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Irrigation heads east

The drought of 2012 heightened the thirst for the surest bet in agriculture to minimize risk: irrigation. Crucified by lack of rain early in the summer of 2012, Stoy Farms turned to its center pivot sprinklers to minimize what certainly would have been a huge yield loss .

“The best year that you can have with irrigation is the year you never turn the center pivot sprinklers on,” observes Tom Stoy, who farms with brothers Ken and Kevin in Ashley, Indiana. “In 2012, they were on all the time in those fields equipped with pivots. As a result, we probably had an average 120-bushel advantage for corn under irrigation compared to nonirrigated land.”

That single-year gain would have likely paid for every pivot that farm had ever bought, which was a common story being told across the eastern Corn Belt by farmers who had access to water and employed it with irrigation.

What’s the payback in normal years?

But 2012 was an exception. How, then, are eastern Corn Belt operators justifying the $60,000 to $110,000 investment to buy and install an irrigation pump, engine, and center pivot sprinkler in a normal year?

What makes irrigation the killer app for producers east of Nebraska is that it allows them to capitalize on the full yield potential offered by recent genetic advances in corn or soybeans.

Applying between 3 and 6 inches of water in a normal year during key crop-growth stages delivers a significant boost in yield. For Burrus Seed Farms, Arenzville, Illinois, irrigation offers a guaranteed 10% gain in corn yield year in and year out (based on 25 years of yield data). “Some years, the yield difference between dryland and irrigated corn is zero; some years, it’s 20% or more,” Kevin Burrus explains. “The rolling average over the years shows we gain about 10%. Irrigation also offers us the ability to grow corn after corn.”  

Boosting yields a tipping point

This yield advantage has been the tipping point for many farmers pondering an investment in irrigation. “I think of it as in fives,” says Randy Wood of Lindsay Corporation, seller of Zimmatic pivots. “If you take a conservative estimate of a 25-bushel-yield advantage due to irrigation and sell that crop at $5 a bushel times 125 acres (a common area covered by a pivot), that’s going to generate over $15,000 of revenue in one season. Depending on the cost of a well or getting water to your system, your payback to purchase a center pivot sprinkler system is going to be in within a three- to six-year period.”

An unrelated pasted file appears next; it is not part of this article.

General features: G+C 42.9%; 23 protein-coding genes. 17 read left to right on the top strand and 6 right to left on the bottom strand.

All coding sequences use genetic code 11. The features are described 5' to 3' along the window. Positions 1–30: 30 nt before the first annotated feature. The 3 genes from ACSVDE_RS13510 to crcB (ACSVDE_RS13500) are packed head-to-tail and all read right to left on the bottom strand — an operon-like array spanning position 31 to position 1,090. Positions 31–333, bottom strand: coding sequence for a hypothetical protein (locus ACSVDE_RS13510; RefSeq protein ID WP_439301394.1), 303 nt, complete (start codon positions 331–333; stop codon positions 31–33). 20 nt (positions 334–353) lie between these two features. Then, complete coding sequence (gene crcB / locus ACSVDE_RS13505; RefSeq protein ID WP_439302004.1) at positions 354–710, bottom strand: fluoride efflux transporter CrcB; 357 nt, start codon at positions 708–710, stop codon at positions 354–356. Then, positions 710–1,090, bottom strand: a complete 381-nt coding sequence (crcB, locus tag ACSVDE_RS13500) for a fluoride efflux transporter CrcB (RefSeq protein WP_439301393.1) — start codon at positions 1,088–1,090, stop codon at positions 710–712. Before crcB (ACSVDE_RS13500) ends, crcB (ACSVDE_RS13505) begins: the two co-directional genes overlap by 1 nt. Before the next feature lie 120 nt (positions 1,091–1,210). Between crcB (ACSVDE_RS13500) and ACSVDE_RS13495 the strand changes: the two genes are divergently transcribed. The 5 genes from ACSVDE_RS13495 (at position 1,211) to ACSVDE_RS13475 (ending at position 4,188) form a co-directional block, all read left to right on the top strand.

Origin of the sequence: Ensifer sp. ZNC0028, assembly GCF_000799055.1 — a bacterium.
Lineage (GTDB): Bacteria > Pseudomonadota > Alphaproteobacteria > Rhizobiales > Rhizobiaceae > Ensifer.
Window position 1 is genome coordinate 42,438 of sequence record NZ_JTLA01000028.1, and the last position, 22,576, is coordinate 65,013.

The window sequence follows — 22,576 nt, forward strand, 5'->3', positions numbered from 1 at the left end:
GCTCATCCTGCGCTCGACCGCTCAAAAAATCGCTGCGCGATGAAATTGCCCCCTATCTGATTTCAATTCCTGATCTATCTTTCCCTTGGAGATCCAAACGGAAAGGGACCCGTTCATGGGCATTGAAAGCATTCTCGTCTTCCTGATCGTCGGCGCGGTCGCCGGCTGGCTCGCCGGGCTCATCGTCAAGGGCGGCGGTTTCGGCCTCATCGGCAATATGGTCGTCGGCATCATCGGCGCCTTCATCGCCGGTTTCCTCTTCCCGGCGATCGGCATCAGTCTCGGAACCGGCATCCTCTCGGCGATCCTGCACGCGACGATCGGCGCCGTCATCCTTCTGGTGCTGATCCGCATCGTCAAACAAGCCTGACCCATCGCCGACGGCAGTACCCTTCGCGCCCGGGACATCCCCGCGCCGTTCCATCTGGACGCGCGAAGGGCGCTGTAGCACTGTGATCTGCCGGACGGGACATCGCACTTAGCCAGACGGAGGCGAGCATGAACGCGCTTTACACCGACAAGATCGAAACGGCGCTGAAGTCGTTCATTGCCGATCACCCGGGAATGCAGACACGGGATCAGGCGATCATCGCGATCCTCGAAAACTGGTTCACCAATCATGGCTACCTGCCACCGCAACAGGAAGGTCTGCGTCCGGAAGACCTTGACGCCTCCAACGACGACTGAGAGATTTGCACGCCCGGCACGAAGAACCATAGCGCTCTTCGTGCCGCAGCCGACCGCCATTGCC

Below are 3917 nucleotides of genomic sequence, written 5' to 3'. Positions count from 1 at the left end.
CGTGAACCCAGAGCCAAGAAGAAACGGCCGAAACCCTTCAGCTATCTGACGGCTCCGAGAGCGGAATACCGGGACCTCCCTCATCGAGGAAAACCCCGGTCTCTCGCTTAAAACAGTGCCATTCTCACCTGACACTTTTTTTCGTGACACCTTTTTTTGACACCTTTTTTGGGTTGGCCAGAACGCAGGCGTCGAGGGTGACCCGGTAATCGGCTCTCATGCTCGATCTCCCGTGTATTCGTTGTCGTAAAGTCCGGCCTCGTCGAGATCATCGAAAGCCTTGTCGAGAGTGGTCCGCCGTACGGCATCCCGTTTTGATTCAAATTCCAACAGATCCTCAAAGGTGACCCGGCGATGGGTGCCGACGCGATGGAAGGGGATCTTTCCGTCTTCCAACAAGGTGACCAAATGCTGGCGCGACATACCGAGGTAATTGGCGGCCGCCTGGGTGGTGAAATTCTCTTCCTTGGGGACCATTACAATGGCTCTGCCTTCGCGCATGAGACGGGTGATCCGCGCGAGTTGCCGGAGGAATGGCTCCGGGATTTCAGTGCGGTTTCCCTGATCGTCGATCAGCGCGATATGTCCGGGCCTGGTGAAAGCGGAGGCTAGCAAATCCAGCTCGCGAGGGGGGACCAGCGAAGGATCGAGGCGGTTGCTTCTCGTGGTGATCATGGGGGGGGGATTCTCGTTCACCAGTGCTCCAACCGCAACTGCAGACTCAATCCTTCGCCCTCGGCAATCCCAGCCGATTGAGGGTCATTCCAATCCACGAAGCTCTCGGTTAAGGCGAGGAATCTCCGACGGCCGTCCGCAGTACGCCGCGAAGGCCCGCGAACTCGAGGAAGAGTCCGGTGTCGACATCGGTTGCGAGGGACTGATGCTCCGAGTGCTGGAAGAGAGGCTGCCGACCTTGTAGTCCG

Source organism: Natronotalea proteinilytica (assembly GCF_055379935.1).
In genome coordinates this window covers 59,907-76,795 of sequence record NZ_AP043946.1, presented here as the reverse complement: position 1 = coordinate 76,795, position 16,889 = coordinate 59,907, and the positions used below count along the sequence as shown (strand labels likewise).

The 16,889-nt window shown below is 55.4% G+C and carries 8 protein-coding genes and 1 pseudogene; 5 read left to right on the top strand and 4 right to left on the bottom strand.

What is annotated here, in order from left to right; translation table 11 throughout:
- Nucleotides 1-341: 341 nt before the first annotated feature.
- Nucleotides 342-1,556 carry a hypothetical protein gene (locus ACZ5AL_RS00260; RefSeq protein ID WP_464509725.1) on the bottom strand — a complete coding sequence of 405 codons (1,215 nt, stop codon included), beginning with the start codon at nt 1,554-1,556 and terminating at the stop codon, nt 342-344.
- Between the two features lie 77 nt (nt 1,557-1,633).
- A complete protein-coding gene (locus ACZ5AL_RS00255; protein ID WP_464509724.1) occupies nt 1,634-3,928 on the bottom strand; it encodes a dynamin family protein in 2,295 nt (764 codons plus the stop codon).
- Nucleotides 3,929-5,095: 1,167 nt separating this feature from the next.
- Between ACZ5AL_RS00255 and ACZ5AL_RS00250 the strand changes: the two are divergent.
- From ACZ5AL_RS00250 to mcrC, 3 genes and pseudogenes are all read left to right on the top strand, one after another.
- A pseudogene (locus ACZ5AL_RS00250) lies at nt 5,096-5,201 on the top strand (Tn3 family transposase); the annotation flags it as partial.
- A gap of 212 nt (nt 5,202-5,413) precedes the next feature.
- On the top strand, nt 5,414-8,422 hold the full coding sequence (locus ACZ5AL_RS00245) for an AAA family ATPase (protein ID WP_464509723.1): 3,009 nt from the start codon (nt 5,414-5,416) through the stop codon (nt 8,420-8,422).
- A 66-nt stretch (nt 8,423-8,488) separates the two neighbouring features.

Of course, being able to invest in irrigation is a moot point if you don’t have access to water either through surface sources or an underground aquifer. If adequate water is available or if you have access to nontraditional water sources such as effluent from hog operation, for example, it is reasonable to expect a payoff of a center pivot sprinkler system within a maximum of 10 years, according to averages obtained from various university studies.


What’s the cost of irrigation?

There are definite economies of scale associated with pivots, points out Texas A&M University ag economists. “You can substantially reduce the investment of a center pivot irrigation system by increasing the length of the pivot,” explains Steve Amosson, who headed up a team that prepared the report, Economics of Irrigation Systems (available at Purchasing a half-mile-long center pivot rather than four quarter-mile systems reduces the gross investment by 40%, or $218 per acre.